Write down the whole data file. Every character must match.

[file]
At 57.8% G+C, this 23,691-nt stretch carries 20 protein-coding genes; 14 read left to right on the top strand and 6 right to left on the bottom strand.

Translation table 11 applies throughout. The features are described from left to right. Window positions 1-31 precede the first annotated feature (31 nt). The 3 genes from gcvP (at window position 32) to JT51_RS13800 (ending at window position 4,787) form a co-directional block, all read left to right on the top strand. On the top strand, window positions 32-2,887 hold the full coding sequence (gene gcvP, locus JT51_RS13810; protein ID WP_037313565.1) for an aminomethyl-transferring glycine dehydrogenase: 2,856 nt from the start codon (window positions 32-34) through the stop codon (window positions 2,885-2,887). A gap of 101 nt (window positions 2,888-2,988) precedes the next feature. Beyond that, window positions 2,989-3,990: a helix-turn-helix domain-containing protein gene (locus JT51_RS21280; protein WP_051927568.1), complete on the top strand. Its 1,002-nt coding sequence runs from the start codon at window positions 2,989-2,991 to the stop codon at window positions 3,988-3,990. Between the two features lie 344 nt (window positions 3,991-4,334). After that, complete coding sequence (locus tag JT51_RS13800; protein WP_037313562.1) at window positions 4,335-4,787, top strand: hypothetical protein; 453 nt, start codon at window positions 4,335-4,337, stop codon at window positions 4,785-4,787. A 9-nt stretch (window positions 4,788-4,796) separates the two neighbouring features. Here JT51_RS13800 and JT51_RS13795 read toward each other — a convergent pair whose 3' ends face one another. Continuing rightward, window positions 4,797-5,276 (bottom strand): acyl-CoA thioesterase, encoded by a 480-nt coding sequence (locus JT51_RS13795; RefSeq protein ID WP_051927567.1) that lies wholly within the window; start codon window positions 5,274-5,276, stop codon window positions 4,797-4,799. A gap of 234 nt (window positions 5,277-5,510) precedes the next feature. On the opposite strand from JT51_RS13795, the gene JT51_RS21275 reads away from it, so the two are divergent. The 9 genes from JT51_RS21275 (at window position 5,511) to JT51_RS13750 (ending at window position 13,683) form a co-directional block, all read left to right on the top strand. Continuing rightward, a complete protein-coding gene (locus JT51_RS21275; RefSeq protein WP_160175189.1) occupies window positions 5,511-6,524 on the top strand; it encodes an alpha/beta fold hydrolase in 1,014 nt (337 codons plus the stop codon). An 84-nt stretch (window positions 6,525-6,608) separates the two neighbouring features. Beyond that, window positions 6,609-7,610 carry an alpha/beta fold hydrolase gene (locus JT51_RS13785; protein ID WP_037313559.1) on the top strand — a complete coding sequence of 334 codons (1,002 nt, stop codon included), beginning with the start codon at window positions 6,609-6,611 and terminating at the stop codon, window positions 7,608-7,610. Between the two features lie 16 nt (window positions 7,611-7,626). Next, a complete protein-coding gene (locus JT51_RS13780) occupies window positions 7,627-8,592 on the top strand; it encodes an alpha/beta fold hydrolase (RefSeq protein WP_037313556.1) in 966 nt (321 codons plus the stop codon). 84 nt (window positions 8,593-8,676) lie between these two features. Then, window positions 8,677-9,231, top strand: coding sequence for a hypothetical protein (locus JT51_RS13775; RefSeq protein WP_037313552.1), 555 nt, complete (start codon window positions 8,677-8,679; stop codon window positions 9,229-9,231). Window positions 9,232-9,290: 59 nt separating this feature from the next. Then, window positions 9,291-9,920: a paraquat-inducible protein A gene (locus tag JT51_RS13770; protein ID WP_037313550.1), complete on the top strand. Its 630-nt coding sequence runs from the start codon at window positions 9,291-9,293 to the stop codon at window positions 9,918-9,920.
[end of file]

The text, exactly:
At 57.8% G+C, this 23,691-nt stretch carries 20 protein-coding genes; 14 read left to right on the top strand and 6 right to left on the bottom strand.

Translation table 11 applies throughout. The features are described from left to right. Window positions 1-31 precede the first annotated feature (31 nt). The 3 genes from gcvP (at window position 32) to JT51_RS13800 (ending at window position 4,787) form a co-directional block, all read left to right on the top strand. On the top strand, window positions 32-2,887 hold the full coding sequence (gene gcvP, locus JT51_RS13810; protein ID WP_037313565.1) for an aminomethyl-transferring glycine dehydrogenase: 2,856 nt from the start codon (window positions 32-34) through the stop codon (window positions 2,885-2,887). A gap of 101 nt (window positions 2,888-2,988) precedes the next feature. Beyond that, window positions 2,989-3,990: a helix-turn-helix domain-containing protein gene (locus JT51_RS21280; protein WP_051927568.1), complete on the top strand. Its 1,002-nt coding sequence runs from the start codon at window positions 2,989-2,991 to the stop codon at window positions 3,988-3,990. Between the two features lie 344 nt (window positions 3,991-4,334). After that, complete coding sequence (locus tag JT51_RS13800; protein WP_037313562.1) at window positions 4,335-4,787, top strand: hypothetical protein; 453 nt, start codon at window positions 4,335-4,337, stop codon at window positions 4,785-4,787. A 9-nt stretch (window positions 4,788-4,796) separates the two neighbouring features. Here JT51_RS13800 and JT51_RS13795 read toward each other — a convergent pair whose 3' ends face one another. Continuing rightward, window positions 4,797-5,276 (bottom strand): acyl-CoA thioesterase, encoded by a 480-nt coding sequence (locus JT51_RS13795; RefSeq protein ID WP_051927567.1) that lies wholly within the window; start codon window positions 5,274-5,276, stop codon window positions 4,797-4,799. A gap of 234 nt (window positions 5,277-5,510) precedes the next feature. On the opposite strand from JT51_RS13795, the gene JT51_RS21275 reads away from it, so the two are divergent. The 9 genes from JT51_RS21275 (at window position 5,511) to JT51_RS13750 (ending at window position 13,683) form a co-directional block, all read left to right on the top strand. Continuing rightward, a complete protein-coding gene (locus JT51_RS21275; RefSeq protein WP_160175189.1) occupies window positions 5,511-6,524 on the top strand; it encodes an alpha/beta fold hydrolase in 1,014 nt (337 codons plus the stop codon). An 84-nt stretch (window positions 6,525-6,608) separates the two neighbouring features. Beyond that, window positions 6,609-7,610 carry an alpha/beta fold hydrolase gene (locus JT51_RS13785; protein ID WP_037313559.1) on the top strand — a complete coding sequence of 334 codons (1,002 nt, stop codon included), beginning with the start codon at window positions 6,609-6,611 and terminating at the stop codon, window positions 7,608-7,610. Between the two features lie 16 nt (window positions 7,611-7,626). Next, a complete protein-coding gene (locus JT51_RS13780) occupies window positions 7,627-8,592 on the top strand; it encodes an alpha/beta fold hydrolase (RefSeq protein WP_037313556.1) in 966 nt (321 codons plus the stop codon). 84 nt (window positions 8,593-8,676) lie between these two features. Then, window positions 8,677-9,231, top strand: coding sequence for a hypothetical protein (locus JT51_RS13775; RefSeq protein WP_037313552.1), 555 nt, complete (start codon window positions 8,677-8,679; stop codon window positions 9,229-9,231). Window positions 9,232-9,290: 59 nt separating this feature from the next. Then, window positions 9,291-9,920: a paraquat-inducible protein A gene (locus tag JT51_RS13770; protein ID WP_037313550.1), complete on the top strand. Its 630-nt coding sequence runs from the start codon at window positions 9,291-9,293 to the stop codon at window positions 9,918-9,920.